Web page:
Q&A

Reader to Reader: Are DIY nail products good or bad for the professional industry?

Q.

Are DIY nail products (available to the general public) good or bad for the professional industry? And why?

A.

Bad bad bad. When consumers buy these products and use them without any professional training they don’t learn proper technique, application, or maintenance. They risk ruining their nail beds or someone else’s and can pass infections from one person to the next (if they are providing the service to someone other than themselves), not to mention risking their own personal health! They have no clue as to what to watch for. I don’t even like the idea of full-coverage DIY nails because they can rip away the nail beds. I think they should only have access to basic nail files, polishes, etc.
Bobbi Morgan
Liquid Sun Nails, Prince Rupert,
British Columbia, Canada


There are two reasons I feel they are bad. First of all it takes away from my income. That’s the greedy side of me that rarely shows. Secondly, DIY nail products make the average Jane think she knows everything there is to know about nails. Unfortunately, the consumer is not fully educated on all the diseases and disorders of the nail. I worry they will harm themselves or others due to lack of information.
Melissa Fuge
The Foxy Lady, Klamath Falls, Ore.


One thing we have to remember is that if stores sell DIY nail product kits, then people may well give them a try. And they will always make a mess of it and realize we are not just some air-headed bimbos who sit pretty painting nails. We are qualified and do our jobs properly! I think a lot of hairdressers must feel the same way, but they are still very much in business and so are we.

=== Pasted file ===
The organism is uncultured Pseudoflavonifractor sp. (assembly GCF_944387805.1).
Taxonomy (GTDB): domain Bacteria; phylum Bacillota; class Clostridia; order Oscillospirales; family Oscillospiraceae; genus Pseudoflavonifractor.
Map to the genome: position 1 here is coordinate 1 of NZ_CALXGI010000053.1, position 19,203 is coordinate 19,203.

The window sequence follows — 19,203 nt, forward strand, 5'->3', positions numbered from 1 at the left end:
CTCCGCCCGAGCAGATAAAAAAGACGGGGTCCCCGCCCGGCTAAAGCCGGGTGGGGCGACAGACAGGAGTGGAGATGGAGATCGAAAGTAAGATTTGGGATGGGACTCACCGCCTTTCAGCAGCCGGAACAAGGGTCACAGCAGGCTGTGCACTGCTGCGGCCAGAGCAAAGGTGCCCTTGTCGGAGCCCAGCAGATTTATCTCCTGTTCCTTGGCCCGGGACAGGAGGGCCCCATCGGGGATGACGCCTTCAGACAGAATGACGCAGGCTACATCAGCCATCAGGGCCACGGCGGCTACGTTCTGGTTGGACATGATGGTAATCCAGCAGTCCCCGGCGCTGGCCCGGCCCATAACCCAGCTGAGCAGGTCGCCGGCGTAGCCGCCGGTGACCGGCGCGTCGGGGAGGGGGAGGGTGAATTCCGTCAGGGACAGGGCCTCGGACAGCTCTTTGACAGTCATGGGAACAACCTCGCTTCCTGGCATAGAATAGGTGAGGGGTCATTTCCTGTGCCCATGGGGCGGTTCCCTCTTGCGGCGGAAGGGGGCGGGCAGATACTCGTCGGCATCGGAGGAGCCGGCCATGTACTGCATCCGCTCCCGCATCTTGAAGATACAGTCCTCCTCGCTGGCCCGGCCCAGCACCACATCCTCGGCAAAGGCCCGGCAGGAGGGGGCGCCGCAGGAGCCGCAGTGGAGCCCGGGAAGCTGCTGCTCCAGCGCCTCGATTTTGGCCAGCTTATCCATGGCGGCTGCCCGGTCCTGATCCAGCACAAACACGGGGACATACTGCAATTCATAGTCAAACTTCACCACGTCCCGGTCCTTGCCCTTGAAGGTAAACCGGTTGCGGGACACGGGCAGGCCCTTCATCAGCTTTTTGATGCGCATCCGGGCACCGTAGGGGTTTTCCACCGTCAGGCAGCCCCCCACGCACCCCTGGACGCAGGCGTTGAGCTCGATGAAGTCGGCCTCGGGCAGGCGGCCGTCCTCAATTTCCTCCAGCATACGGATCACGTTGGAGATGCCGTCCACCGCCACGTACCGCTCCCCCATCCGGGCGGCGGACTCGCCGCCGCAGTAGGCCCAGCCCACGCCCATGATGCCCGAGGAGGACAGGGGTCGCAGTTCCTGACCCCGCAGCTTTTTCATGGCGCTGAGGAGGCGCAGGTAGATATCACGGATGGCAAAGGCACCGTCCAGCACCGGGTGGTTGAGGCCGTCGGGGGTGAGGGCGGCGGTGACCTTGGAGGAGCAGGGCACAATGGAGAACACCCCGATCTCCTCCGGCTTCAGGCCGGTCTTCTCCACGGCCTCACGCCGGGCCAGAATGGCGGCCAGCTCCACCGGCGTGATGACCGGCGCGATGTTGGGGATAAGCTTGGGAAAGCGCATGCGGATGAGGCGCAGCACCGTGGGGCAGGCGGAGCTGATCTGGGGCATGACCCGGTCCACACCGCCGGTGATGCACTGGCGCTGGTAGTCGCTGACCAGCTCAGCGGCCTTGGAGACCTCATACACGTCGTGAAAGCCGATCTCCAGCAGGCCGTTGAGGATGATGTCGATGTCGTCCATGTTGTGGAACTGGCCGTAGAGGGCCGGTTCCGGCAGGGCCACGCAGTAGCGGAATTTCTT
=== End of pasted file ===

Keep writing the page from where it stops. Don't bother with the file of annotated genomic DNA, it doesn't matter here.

Judy Archibald
Manchester, England


When I was a teenager I bought DIY products, developed a passion for nail care and nail enhancements, and now over a decade later I share my passion with potential nail care professionals as a nail instructor.
Toyia Brown
Rivertown School of Beauty, Columbus, Ga.


The average consumer and/or unlicensed professional who tries to do nails at home doesn’t really scare me as far as business goes. Clearly, they’re not who I want as a customer in my salon (although I would love to change their perspective). Unfortunately, there are just too many enhancement products available to the public. Without education, damaging results occur. Guess who gets the bad rap? The entire nail industry. I do not enjoy hearing the horror stories from somewhere else, but I look at it as part of my job to educate anyone who sits at my table. So get ready for an earful if you slam my industry.
Robin Jones
Robin’s Nest Professional Nail Care,
London, Ohio


There’s nothing wrong in doing some DIY to the nails as long as the instructions are followed properly. It gives us ladies time to experiment and some time to ourselves! I started out this way and it led me to my career, which I love. Nothing is as good as the real thing though — DIY products are not the best quality and they make you realize what a good job nail techs do. So it’s very good for us because we have skills and passion that the DIY products can never touch. Clients know a good professional service when they get one and always come back (especially after experimenting themselves, even with nail polish).
Cheryl Wigley-Douce
Laid’eez Salon & Spa, Derby, England


Illustration by Ajay Peckham

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